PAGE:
the map folded out... and the story showing through from behind
When all four boustrophedons are unfolded, the maps are a jumble of folded paper... a maze of maps... a labyrinth of a life. maze

Sunday, May 11, 2014

Week 19: The Gates Swing Open

   The book-of-the-week for Week 19 is a drop-sides box also known as an etui box.  The title of the book is The Gates Swing Open. A paper-cut gate is pasted to each of the four outer side walls. Under the gates, the bookboard side pieces are covered with vintage paper from an antique Japanese book about instructions to play the popular Japanese game GO. The lid is covered with black Japanese silk bookcloth, antique book paper, and a cube of laminated bookboard painted with black gesso. 

Inside the box the four side walls are lined with handmade Japanese paper which was letterpress printed with the lines of the poesy, The Gates Swing Open...

The Gates swing open
And the walls fall

The Gates swing open
And the walls fall

The Gates swing open
And the walls fall

The Gates swing open
And the walls fall

And they do! Lift the lid and the walls of the etui box fall down flat on the table. Inside the box is an old key... a material presence of the poesy words.

   The word poesy isn't used often these days.. George Gordon Noel Byron (Lord Byron), 1788–1824, used it in his poem The Prophecy of Dante...

"Many are poets but without the name,
For what is poesy but to create

From overfeeling good or ill; and aim
At an external life beyond our fate..."

It's definition states that poesy is 1) an archaic word for poetry, 2) the art of writing poetry, or 3) a poem or verse especially used as a motto. ...So isn't that what was done in this little 3-dimensional book, but create a motto to live by?

Sunday, May 4, 2014

Week 18: Labyrinth Poems

   Labyrinth is a word of Minoan origin, derived from the Lydian word labrys meaning double-edged axe. In modern-day English, a labyrinth is generally synonymous with a maze, but there is a distinction between the two in that maze refers to a complex branching puzzle with choices of path and direction; while a labyrinth has only a single, non-branching path which leads to the center and back. Labyrinths have been found all over the world and date back over 4000 years. Pliny the Elder’s (23AD-79AD) Natural History mentions four labrynths: the Cretan labyrinth at Knossos, an Egyptian labyrinth, a Lemnian labyrinth, and an Italian labyrinth. The symbolism of the labyrinth is wide and complicated, however, some of the oldest cultures have related labyrinths to royalty or to the beginning of creation.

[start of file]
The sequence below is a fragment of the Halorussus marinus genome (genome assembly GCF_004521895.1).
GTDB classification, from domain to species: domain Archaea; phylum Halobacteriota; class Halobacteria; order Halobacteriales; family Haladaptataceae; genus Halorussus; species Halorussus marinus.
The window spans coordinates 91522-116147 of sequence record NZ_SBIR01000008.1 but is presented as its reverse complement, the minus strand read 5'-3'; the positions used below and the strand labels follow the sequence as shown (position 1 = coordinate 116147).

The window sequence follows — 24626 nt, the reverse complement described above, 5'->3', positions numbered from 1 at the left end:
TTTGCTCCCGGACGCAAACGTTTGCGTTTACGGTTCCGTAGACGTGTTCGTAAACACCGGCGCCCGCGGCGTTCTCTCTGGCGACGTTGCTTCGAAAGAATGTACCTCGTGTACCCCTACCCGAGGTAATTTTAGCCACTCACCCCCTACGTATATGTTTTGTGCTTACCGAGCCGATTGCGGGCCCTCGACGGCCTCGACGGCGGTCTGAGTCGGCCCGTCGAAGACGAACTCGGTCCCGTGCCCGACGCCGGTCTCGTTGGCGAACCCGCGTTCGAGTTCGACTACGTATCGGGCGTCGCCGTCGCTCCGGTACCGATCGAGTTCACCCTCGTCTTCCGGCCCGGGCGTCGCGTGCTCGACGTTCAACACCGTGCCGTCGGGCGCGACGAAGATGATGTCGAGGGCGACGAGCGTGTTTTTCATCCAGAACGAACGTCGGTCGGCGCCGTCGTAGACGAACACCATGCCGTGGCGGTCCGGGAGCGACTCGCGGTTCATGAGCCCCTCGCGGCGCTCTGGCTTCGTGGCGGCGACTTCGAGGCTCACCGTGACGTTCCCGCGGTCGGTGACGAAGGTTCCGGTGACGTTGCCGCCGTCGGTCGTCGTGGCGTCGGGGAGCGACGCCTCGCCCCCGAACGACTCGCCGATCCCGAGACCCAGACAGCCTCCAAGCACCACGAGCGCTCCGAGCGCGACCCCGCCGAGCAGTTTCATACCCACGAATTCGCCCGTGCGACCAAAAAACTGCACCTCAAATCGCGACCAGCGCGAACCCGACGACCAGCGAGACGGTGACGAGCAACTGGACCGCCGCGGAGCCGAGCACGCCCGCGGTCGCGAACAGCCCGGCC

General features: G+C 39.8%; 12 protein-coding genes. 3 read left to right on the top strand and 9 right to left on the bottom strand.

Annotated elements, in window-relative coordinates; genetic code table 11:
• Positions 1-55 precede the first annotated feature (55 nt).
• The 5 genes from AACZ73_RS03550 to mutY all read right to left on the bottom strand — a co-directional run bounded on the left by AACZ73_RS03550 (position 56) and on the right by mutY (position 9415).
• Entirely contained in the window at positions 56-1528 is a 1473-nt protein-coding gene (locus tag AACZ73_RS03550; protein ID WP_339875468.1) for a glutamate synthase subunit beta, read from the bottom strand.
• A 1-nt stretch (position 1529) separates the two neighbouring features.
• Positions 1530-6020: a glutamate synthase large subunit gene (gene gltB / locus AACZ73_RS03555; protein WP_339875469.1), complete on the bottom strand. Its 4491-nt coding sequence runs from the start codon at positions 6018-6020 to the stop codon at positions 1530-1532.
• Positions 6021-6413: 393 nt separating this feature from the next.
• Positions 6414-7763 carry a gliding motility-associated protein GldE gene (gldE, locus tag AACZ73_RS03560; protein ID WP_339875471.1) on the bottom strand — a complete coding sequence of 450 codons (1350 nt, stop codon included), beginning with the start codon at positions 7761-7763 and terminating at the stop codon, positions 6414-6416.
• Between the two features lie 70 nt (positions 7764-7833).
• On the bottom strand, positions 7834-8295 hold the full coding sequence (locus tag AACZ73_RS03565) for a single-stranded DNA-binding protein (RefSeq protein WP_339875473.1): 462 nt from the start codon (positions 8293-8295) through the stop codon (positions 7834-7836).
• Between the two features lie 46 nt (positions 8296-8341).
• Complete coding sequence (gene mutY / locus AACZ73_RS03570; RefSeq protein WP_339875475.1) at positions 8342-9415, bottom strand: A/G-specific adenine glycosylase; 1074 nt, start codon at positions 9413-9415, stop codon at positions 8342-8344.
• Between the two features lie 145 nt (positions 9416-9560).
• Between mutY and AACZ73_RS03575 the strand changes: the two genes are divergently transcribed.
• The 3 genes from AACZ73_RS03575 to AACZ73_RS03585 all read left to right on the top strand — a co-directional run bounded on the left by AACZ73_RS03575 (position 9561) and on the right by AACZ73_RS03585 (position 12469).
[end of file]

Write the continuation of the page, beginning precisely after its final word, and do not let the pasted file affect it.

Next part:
The most common labyrinth story is the Greek myth of Daedalus who built a labyrinth for King Minos of Crete at Knossos to house his half-bull half-man creature the Minotaur. When Daedalus fell in love with the king's daughter, Ariadne, King Minos put Daedalus in the labyrinth with the deadly Minotaur. The myth ends when Daedalus finds his way safely out of the labyrinth with a skein of thread given him by Ariadne.

   Since the Middle Ages, labyrinths have been associated with the Christian church.. resurrection, salvation, and enlightenment. The labyrinth in the medieval cathedral of Chartres in France is one of the most famous historical labyrinths still in its original form.
labyrinth at Chartres Cathedral, France
   This week's book-of-the-week is based on the labyrinth using Plato's idea of becoming lost in a variety of choices, where logic is in a delicate balance. If this post seems a bit rambling and confusing, that's because this writer became enamored with the MANY threads of information about labyrinths... and well... more than once... if not lost... well, off course... Inside a labyrinth it's impossible to see what's ahead.
pastepaper cover with a volvelle labyrinth
   Labyrinth Poems is a casebound book with silk bookcloth spine and pastepaper on the coverboards. It is also an interactive book. Spin the labyrinth volvelle on the front cover and pick out the words through the cut-outs to make a poem... Then, write the poem on one of the blank pages inside the book. The volvelle is based on the one-arm style of labyrinth, one of the simplest labyrinth forms. There are three rings that circle the center space. The outer ring of the labyrinth has words that are the articles A and The or pronouns. The middle ring has nouns or verbs, and the inner ring has verbs. 

standard one-arm labyrinth
words hidden behind the labyrinth walls, come in view through the cut-out windows as the wheel turns
The title on the cover and title page were printed with 12-point Roman typeface on the Pearl letterpress. Each page has a hand-carved linoleum block print with a labyrinth motif. The poems were written as they were generated with a Sharpie fine point pen.

title page
first poem... from words revealed on the volvelle
Plato used the labyrinth to describe the labyrinthine line of a logical argument in  his Euthydemus (384BCE)... 

"Then it seemed like falling into a labyrinth: we thought we were at the finish, but our way bent round and we found ourselves as it were back at the beginning, and just as far from that which we were seeking at first."